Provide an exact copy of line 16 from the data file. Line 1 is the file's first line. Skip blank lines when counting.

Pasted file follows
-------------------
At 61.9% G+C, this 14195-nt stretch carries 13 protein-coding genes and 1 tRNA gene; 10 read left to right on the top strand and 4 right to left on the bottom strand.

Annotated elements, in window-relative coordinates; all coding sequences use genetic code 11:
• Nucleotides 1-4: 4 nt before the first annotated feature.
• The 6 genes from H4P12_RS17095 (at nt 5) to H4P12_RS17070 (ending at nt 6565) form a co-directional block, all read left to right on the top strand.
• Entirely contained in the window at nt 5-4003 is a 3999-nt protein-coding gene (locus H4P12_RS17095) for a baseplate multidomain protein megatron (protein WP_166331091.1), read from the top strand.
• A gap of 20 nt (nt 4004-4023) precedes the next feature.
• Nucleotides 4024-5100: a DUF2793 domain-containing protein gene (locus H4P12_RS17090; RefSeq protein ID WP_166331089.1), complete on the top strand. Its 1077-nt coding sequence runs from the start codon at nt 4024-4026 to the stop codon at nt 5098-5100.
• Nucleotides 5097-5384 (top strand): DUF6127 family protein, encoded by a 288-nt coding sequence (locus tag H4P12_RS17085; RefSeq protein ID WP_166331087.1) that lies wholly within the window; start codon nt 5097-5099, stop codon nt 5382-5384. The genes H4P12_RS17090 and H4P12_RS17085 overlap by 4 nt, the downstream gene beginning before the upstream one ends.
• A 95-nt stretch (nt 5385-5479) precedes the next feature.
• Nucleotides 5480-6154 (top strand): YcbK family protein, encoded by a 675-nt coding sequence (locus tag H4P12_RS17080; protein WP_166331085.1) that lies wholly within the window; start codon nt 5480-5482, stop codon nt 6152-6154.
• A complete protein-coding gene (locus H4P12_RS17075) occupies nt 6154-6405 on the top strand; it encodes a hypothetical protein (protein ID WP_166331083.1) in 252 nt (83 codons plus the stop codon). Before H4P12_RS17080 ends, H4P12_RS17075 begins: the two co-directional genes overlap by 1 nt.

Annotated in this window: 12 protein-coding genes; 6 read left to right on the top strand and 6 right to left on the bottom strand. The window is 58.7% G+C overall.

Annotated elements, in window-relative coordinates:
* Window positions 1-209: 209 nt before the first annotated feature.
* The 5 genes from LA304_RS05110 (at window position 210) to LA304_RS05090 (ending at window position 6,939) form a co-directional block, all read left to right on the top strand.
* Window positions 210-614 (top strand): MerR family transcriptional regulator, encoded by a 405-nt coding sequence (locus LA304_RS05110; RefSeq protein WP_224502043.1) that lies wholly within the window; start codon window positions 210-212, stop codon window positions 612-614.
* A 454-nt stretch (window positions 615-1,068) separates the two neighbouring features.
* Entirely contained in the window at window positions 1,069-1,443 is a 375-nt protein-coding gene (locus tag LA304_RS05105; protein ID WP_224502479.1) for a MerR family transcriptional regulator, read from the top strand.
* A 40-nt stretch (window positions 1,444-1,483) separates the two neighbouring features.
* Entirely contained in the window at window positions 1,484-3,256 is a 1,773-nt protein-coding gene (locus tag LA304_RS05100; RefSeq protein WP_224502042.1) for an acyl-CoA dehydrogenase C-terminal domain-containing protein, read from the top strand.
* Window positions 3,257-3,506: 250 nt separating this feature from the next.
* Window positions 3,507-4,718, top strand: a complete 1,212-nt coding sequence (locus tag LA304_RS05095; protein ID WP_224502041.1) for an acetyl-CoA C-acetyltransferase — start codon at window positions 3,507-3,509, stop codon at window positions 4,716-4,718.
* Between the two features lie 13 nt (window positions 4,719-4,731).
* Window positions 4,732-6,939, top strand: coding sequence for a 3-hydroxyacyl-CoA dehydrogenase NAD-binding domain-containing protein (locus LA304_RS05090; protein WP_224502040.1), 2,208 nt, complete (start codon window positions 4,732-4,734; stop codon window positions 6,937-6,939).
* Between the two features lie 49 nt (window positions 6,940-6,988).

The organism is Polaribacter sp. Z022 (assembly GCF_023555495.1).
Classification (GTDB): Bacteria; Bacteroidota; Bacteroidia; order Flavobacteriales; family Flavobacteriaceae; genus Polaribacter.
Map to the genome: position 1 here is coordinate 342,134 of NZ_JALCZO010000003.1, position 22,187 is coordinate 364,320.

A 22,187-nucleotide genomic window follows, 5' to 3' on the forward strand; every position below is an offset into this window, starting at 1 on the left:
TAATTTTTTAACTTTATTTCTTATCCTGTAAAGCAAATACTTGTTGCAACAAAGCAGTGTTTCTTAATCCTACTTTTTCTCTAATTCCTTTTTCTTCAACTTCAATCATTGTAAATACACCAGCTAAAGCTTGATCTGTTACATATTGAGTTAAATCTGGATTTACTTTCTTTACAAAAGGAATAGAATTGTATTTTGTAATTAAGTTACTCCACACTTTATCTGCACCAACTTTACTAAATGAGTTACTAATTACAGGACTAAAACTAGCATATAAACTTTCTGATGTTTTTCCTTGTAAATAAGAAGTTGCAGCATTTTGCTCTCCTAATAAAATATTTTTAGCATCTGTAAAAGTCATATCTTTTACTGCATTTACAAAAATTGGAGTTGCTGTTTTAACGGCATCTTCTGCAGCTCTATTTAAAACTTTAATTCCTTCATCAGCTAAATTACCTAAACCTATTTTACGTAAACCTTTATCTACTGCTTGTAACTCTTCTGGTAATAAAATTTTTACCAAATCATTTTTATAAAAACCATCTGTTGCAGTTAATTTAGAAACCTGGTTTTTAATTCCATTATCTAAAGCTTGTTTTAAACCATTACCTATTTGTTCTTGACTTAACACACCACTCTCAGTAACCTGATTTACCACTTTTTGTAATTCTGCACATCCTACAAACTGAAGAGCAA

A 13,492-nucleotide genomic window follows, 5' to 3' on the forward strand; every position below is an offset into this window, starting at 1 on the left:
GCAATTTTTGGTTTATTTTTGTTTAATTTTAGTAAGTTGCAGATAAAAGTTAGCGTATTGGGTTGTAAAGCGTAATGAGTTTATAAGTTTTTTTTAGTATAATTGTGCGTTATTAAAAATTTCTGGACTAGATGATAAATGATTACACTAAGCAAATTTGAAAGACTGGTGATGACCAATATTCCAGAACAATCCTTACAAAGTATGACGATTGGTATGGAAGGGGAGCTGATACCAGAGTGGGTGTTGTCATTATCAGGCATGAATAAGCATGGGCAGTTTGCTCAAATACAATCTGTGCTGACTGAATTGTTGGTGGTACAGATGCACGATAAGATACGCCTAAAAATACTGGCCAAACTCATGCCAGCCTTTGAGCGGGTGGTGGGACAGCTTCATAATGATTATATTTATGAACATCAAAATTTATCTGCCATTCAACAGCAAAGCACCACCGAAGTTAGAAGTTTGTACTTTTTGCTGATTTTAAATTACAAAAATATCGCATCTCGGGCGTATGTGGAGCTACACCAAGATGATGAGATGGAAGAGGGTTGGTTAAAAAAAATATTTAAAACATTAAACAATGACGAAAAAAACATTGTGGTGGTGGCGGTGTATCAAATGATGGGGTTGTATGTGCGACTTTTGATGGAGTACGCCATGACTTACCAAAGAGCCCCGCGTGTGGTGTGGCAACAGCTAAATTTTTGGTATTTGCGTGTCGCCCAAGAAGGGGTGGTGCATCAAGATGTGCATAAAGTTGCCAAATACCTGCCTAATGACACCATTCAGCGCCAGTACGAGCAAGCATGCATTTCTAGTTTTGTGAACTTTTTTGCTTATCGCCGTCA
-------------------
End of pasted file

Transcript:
* Window positions 210-614 (top strand): MerR family transcriptional regulator, encoded by a 405-nt coding sequence (locus LA304_RS05110; RefSeq protein WP_224502043.1) that lies wholly within the window; start codon window positions 210-212, stop codon window positions 612-614.